Form and Function

8/ 10

In the cabin, the F-150’s straightforward design is a virtue, without distracting adornments or wear points. The Regular Cab is not without its charms but lacks much storage space, beyond a glove box and a bit of hard-to-reach space behind the seat. The SuperCab is great for occasional passenger use but really shines as a secure mobile storage space. The bench second row folds away, leaving a flat load floor that is extremely useful. If you opt for jump seats in lieu of a bench, you get even more space for stuff (but one fewer seating position). Dog owners will appreciate the space behind the first row of the SuperCab as a perfect hideaway for their best friends, avoiding the uncomfortable discussion with a spouse over rightful possession of the front passenger seat. The Crew Cab transforms the F-150 into a useful family vehicle, as three second-row seating positions are actually functional for a short haul, even for adult passengers. The easy rear cabin access lets the space double as a cargo compartment, which is very handy, especially in bad weather.

The F-150 is a simple vehicle, really, with a boxy shape that maximizes its pure utility. The two bed designs, Styleside and Flareside, offer different looks and functionality. The Styleside has a work advantage, with double steel sidewalls that can absorb some minor bumps and dents in the bed without looking any worse for the wear on the outside. Conveniently, you can remove the tailgate from a Styleside pickup without the use of tools. The Flareside, on the other hand, looks great and offers easier access to the inside of the bed with its integrated step. It’s all about getting the truck that fits your needs.

Tech Level

6/ 10

Air conditioning is available on the F-150, but the old standby door vent windows are standard. Power windows, power door locks, power steering, and a tilt steering wheel (manual) are also options, while power brakes are standard. Cruise control is available, a great option for long drives. Halogen headlamps are standard on all F-150 trim levels. An AM radio is standard, with upgrades to AM/FM stereo and even AM/FM stereo with cassette available.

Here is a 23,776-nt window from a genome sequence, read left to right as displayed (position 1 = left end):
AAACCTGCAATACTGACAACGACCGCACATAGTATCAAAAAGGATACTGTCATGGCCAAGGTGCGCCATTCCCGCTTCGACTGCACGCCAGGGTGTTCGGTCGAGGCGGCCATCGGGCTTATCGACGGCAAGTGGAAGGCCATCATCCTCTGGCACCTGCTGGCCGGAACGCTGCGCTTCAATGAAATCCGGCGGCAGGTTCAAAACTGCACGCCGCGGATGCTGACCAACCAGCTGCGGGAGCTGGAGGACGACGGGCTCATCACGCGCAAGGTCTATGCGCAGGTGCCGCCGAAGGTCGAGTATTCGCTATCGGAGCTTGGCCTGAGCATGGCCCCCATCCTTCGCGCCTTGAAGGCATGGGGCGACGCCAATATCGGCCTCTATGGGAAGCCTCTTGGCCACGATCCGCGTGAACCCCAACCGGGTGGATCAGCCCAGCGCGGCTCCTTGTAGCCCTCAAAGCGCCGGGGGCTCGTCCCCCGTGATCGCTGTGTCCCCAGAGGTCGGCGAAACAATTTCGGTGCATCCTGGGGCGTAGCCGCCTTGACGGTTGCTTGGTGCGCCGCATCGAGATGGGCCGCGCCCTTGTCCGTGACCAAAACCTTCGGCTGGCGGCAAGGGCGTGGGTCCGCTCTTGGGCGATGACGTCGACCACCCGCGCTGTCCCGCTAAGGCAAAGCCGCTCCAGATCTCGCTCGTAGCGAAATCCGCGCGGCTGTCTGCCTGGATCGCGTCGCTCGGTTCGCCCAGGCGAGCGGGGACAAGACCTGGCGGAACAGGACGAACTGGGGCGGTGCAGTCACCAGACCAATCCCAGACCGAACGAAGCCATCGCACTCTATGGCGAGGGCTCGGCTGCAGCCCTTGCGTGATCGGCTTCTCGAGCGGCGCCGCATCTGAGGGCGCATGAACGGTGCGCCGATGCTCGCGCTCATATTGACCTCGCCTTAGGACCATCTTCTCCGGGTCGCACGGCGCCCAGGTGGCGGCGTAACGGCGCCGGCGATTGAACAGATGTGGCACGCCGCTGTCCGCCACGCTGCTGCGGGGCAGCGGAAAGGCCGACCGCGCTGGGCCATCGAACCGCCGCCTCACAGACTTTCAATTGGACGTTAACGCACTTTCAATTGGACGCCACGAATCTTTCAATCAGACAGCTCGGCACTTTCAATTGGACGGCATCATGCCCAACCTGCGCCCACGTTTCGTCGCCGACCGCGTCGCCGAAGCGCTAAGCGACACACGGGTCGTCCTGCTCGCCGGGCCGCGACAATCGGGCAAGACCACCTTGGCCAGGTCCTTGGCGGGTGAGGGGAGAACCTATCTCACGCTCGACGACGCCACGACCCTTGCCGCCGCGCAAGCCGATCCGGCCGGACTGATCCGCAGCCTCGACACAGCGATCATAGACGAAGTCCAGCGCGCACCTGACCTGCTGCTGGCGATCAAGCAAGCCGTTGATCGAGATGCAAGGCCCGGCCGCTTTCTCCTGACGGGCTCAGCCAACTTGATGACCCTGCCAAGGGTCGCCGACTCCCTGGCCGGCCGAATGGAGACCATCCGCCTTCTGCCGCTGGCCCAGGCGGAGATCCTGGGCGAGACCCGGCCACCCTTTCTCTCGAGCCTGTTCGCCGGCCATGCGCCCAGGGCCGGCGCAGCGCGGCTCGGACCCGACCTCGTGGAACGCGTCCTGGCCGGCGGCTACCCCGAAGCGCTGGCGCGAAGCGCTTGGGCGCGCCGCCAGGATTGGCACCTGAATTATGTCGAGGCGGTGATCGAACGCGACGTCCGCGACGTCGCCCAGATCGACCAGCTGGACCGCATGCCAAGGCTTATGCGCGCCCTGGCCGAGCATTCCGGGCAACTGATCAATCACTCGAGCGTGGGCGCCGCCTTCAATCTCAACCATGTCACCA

Safety

5/ 10

The 1986 Ford F-150 doesn’t come with airbags, anti-lock brakes, traction control, or other electronic safety systems. It does come with seatbelts for each seating position, safety glass in all the windows, and standard Halogen headlights.

Carried over from 1984, the F-150 features a clutch interlock, preventing the engine from starting unless the clutch pedal is depressed. The hood latch release remains inside the cabin, improving security. Crash-test ratings from the National Highway Traffic Safety Administration (NHTSA) and Insurance Institute for Highway Safety (IIHS) are not available.

Cost-Effectiveness

7/ 10

There are three trim levels for the 1986 Ford F-150: STD (base); XL; and XLT Lariat. The F-150 starts at around $8,900 for an STD Regular Cab Short Bed RWD model and goes up to near $13,000 for an XLT Lariat Crew Cab Long Bed 4WD.

Ford, GM, and Dodge dominate the full-size pickup truck market for 1986. Brand loyalty is fierce in the pickup world, and pricing is extremely competitive. Ford is the volume leader, as it has been since 1977, but there are GM (Chevrolet/GMC) folks and Dodge people who will argue that their pickups are better.

Owners of 1986 Ford F-150 pickups won’t need to argue. They’ll be content to lean against their Victoria Tu-Tone Styleside beds, smile and nod politely, firm in the knowledge that they’ve chosen a very good truck.

Updated

Jason Fogelson has reviewed hundreds of cars, trucks, SUVs, motorcycles and ATVs for websites, magazines and newspapers. He is based in the Detroit area.

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Ford F-150 Questions